Each country has its own Holiday traditions - as proven in our article about Christmas in Spain. In Mexico, there is one particular tradition that stands on: las posadas.
What are posadas de Navidad?
The posadas are processions and family celebrations that start 9 days before Christmas (between the 16th and 24th of December). Basically, they are representations of the journey Joseph and Mary went through to find a place to give birth to baby Jesus. (Fact: a posada is an inn).
What are the traditions associated with posadas?
During the processions, people light candles and sing traditional religious songs. Usually someone will take on the role of Joseph, Mary, the Angel and the donkey. The procession will then go towards the house of a friend or a neighbor. At first, the people inside the house will refuse to give them shelter, but later they find out that they are Joseph and Mary and let everyone in.
Once everyone is at home and prays, another tradition takes place. We’re talking about the piñata. Although you may associate piñatas with birthdays, posadas are the true origin of this Mexican staple. Are you in for another story?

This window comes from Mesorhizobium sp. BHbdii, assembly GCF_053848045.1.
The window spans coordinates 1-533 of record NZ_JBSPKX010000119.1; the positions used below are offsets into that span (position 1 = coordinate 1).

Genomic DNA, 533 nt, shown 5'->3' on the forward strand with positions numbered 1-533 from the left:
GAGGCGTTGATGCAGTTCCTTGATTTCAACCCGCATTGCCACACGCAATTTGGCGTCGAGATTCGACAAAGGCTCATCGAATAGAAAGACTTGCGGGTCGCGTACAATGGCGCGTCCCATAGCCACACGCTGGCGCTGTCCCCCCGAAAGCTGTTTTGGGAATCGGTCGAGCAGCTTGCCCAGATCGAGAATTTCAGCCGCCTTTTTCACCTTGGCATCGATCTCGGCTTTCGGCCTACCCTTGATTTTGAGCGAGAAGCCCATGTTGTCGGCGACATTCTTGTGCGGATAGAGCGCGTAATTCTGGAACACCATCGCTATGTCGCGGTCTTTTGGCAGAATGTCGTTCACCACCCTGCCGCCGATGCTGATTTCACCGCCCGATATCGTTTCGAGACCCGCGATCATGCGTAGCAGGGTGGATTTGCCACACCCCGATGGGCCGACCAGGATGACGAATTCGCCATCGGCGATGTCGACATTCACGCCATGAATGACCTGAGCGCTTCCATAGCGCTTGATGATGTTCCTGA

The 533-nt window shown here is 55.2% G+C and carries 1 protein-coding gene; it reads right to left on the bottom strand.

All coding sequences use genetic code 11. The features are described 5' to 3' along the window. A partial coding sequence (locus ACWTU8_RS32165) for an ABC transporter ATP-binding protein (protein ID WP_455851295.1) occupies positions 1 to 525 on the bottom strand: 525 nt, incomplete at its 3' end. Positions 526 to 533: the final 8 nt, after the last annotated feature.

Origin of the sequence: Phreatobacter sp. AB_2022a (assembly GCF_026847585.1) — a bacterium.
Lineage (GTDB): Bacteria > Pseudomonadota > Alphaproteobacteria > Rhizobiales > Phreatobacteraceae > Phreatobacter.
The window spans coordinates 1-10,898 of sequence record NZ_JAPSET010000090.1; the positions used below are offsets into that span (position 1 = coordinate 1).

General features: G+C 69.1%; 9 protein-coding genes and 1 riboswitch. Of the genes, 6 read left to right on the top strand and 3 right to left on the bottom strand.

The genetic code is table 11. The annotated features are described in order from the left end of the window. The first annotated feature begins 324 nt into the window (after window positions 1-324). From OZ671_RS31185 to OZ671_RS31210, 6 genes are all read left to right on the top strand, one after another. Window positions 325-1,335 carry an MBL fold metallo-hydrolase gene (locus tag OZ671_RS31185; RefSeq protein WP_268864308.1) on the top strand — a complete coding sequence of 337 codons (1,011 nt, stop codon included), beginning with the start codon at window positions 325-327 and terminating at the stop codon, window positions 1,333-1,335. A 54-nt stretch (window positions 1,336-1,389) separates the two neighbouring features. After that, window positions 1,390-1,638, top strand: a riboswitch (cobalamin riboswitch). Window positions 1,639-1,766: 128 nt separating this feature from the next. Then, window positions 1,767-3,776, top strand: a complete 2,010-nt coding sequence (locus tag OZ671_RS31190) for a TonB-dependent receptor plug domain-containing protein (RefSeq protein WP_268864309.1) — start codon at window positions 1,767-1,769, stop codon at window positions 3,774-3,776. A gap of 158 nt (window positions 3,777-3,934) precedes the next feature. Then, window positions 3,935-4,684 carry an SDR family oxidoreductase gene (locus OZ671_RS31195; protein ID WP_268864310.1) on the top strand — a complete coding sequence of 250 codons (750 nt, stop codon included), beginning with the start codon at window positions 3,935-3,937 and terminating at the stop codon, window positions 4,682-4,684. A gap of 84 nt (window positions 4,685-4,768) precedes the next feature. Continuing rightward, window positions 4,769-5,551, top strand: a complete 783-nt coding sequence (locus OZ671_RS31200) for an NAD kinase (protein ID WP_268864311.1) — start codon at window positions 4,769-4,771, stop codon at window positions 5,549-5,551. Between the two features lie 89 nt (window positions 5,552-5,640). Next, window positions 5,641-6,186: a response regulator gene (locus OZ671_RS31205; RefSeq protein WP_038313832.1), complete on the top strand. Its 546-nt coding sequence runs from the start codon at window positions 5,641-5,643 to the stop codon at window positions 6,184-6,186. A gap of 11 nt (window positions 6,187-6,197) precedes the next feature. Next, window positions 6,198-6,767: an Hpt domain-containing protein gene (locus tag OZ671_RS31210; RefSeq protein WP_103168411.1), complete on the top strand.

The origin of piñatas
Piñatas were used by missionaries to show indigenous people what temptation was. Originally all piñatas had a seven-point star shape, which symbolized the seven deadly sins. It should be full of sweets and fruits inside, covered with bright paper and, once ready, it represented the Devil. Children were blindfolded and had to spin 33 times (the number of years Christ lived) - because their blind faith would allow them to continue and resist temptation.
The wood stick to beat the piñata represented God, who gives us strength to resist each of the deadly sins. The sweets and the fruit that come afterwards were thus the love of God, which is bestowed upon us if we don’t give in to the Devil. So that’s the reason why you will still see star-shaped piñatas in Mexico all throughout the Holiday season. At the end of the posada, small bags of sweets and fruits are usually given.
Piñatas, of course, became popular in other occasions too. That’s probably how they made their way onto your own birthday party! We hope you enjoyed this little insight about Mexican culture - and don’t forget to participate in a posada navideña if you happen to be there during this time of the year.